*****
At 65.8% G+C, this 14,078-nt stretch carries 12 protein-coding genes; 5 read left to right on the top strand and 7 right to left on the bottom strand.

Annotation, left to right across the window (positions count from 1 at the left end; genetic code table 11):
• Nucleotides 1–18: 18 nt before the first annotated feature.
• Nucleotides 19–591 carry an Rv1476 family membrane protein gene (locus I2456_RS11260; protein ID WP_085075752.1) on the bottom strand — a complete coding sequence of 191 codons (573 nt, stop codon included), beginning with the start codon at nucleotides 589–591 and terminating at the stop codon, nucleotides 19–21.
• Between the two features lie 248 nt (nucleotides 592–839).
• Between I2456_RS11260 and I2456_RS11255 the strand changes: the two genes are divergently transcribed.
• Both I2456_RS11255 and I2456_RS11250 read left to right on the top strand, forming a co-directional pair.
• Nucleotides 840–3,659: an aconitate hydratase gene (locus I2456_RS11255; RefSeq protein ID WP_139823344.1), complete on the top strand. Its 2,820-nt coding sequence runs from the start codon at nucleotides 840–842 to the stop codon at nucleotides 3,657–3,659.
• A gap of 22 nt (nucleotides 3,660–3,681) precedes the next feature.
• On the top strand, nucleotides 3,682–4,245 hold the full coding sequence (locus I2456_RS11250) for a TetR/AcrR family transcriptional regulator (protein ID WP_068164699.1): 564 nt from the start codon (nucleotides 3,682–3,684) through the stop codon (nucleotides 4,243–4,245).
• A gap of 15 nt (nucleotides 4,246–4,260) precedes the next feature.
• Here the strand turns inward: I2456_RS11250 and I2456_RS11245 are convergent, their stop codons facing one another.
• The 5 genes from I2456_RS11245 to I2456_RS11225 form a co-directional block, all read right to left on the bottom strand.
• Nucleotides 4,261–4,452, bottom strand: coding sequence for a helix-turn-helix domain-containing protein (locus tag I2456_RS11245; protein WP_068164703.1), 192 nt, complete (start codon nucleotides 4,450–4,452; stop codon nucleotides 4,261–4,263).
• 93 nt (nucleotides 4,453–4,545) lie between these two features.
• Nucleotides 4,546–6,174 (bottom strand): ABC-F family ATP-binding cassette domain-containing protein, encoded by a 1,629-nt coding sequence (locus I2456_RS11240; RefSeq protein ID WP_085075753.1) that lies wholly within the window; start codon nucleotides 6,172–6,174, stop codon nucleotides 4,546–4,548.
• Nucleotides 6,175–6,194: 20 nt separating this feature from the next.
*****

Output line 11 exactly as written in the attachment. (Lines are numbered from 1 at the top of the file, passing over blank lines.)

• A gap of 15 nt (nucleotides 4,246–4,260) precedes the next feature.